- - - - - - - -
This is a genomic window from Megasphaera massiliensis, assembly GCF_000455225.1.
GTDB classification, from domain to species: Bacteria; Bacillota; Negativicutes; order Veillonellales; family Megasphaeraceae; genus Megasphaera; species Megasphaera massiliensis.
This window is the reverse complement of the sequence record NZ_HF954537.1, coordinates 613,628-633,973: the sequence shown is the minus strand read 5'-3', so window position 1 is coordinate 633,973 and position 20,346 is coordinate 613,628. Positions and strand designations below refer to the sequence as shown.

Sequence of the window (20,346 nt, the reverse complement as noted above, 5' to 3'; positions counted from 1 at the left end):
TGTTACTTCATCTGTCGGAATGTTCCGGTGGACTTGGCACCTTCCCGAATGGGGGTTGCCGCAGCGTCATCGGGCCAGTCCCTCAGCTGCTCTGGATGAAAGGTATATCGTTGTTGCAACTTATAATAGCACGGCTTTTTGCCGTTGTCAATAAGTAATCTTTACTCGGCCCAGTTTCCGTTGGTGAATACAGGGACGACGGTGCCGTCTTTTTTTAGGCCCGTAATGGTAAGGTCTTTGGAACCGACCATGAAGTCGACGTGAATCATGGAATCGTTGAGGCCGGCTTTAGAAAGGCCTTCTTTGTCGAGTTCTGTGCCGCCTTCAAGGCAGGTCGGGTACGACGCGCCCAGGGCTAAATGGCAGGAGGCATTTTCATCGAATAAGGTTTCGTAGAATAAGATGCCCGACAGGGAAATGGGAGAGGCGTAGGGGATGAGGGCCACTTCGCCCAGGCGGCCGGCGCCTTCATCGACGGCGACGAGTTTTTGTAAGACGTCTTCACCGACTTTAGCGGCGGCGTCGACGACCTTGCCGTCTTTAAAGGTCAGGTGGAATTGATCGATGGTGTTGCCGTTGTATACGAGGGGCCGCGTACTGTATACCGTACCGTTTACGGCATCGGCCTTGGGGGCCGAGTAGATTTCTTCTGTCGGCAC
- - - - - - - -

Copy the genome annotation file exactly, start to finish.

This is a genomic window from Megasphaera massiliensis, assembly GCF_000455225.1.
GTDB classification, from domain to species: Bacteria; Bacillota; Negativicutes; order Veillonellales; family Megasphaeraceae; genus Megasphaera; species Megasphaera massiliensis.
This window is the reverse complement of the sequence record NZ_HF954537.1, coordinates 613,628-633,973: the sequence shown is the minus strand read 5'-3', so window position 1 is coordinate 633,973 and position 20,346 is coordinate 613,628. Positions and strand designations below refer to the sequence as shown.

Sequence of the window (20,346 nt, the reverse complement as noted above, 5' to 3'; positions counted from 1 at the left end):
TGTTACTTCATCTGTCGGAATGTTCCGGTGGACTTGGCACCTTCCCGAATGGGGGTTGCCGCAGCGTCATCGGGCCAGTCCCTCAGCTGCTCTGGATGAAAGGTATATCGTTGTTGCAACTTATAATAGCACGGCTTTTTGCCGTTGTCAATAAGTAATCTTTACTCGGCCCAGTTTCCGTTGGTGAATACAGGGACGACGGTGCCGTCTTTTTTTAGGCCCGTAATGGTAAGGTCTTTGGAACCGACCATGAAGTCGACGTGAATCATGGAATCGTTGAGGCCGGCTTTAGAAAGGCCTTCTTTGTCGAGTTCTGTGCCGCCTTCAAGGCAGGTCGGGTACGACGCGCCCAGGGCTAAATGGCAGGAGGCATTTTCATCGAATAAGGTTTCGTAGAATAAGATGCCCGACAGGGAAATGGGAGAGGCGTAGGGGATGAGGGCCACTTCGCCCAGGCGGCCGGCGCCTTCATCGACGGCGACGAGTTTTTGTAAGACGTCTTCACCGACTTTAGCGGCGGCGTCGACGACCTTGCCGTCTTTAAAGGTCAGGTGGAATTGATCGATGGTGTTGCCGTTGTATACGAGGGGCCGCGTACTGTATACCGTACCGTTTACGGCATCGGCCTTGGGGGCCGAGTAGATTTCTTCTGTCGGCAC